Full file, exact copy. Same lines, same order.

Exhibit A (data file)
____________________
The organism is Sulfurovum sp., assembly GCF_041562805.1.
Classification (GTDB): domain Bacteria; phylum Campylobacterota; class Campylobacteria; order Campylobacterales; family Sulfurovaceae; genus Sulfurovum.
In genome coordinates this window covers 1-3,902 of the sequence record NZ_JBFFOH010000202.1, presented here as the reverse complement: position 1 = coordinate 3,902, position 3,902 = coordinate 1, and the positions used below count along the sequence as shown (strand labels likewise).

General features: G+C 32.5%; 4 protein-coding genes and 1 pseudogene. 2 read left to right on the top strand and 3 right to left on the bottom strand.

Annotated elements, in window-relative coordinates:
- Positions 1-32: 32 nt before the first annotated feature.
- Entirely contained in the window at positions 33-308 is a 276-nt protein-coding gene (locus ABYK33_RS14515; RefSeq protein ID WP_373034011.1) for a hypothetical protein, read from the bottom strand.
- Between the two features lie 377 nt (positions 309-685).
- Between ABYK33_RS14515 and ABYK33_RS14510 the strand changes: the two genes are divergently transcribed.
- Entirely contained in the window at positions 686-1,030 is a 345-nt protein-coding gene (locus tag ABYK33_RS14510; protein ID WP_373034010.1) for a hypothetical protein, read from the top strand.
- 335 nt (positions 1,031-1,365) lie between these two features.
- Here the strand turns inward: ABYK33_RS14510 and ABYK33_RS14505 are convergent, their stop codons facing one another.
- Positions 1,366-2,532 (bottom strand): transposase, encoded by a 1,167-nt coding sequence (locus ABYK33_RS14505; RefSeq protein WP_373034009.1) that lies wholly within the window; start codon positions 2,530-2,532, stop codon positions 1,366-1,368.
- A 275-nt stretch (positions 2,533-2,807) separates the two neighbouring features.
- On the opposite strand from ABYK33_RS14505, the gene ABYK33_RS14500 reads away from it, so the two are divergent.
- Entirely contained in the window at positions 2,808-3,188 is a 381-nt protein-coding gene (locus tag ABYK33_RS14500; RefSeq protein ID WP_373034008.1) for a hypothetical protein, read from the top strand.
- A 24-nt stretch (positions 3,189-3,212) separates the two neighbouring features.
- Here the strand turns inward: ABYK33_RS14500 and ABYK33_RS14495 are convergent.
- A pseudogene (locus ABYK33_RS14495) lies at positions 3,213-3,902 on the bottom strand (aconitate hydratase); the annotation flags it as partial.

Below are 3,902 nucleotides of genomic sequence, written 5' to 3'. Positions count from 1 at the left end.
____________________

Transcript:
The organism is Sulfurovum sp., assembly GCF_041562805.1.
Classification (GTDB): domain Bacteria; phylum Campylobacterota; class Campylobacteria; order Campylobacterales; family Sulfurovaceae; genus Sulfurovum.
In genome coordinates this window covers 1-3,902 of the sequence record NZ_JBFFOH010000202.1, presented here as the reverse complement: position 1 = coordinate 3,902, position 3,902 = coordinate 1, and the positions used below count along the sequence as shown (strand labels likewise).

General features: G+C 32.5%; 4 protein-coding genes and 1 pseudogene. 2 read left to right on the top strand and 3 right to left on the bottom strand.

Annotated elements, in window-relative coordinates:
- Positions 1-32: 32 nt before the first annotated feature.
- Entirely contained in the window at positions 33-308 is a 276-nt protein-coding gene (locus ABYK33_RS14515; RefSeq protein ID WP_373034011.1) for a hypothetical protein, read from the bottom strand.
- Between the two features lie 377 nt (positions 309-685).
- Between ABYK33_RS14515 and ABYK33_RS14510 the strand changes: the two genes are divergently transcribed.
- Entirely contained in the window at positions 686-1,030 is a 345-nt protein-coding gene (locus tag ABYK33_RS14510; protein ID WP_373034010.1) for a hypothetical protein, read from the top strand.
- 335 nt (positions 1,031-1,365) lie between these two features.
- Here the strand turns inward: ABYK33_RS14510 and ABYK33_RS14505 are convergent, their stop codons facing one another.
- Positions 1,366-2,532 (bottom strand): transposase, encoded by a 1,167-nt coding sequence (locus ABYK33_RS14505; RefSeq protein WP_373034009.1) that lies wholly within the window; start codon positions 2,530-2,532, stop codon positions 1,366-1,368.
- A 275-nt stretch (positions 2,533-2,807) separates the two neighbouring features.
- On the opposite strand from ABYK33_RS14505, the gene ABYK33_RS14500 reads away from it, so the two are divergent.
- Entirely contained in the window at positions 2,808-3,188 is a 381-nt protein-coding gene (locus tag ABYK33_RS14500; RefSeq protein ID WP_373034008.1) for a hypothetical protein, read from the top strand.
- A 24-nt stretch (positions 3,189-3,212) separates the two neighbouring features.
- Here the strand turns inward: ABYK33_RS14500 and ABYK33_RS14495 are convergent.
- A pseudogene (locus ABYK33_RS14495) lies at positions 3,213-3,902 on the bottom strand (aconitate hydratase); the annotation flags it as partial.

Below are 3,902 nucleotides of genomic sequence, written 5' to 3'. Positions count from 1 at the left end.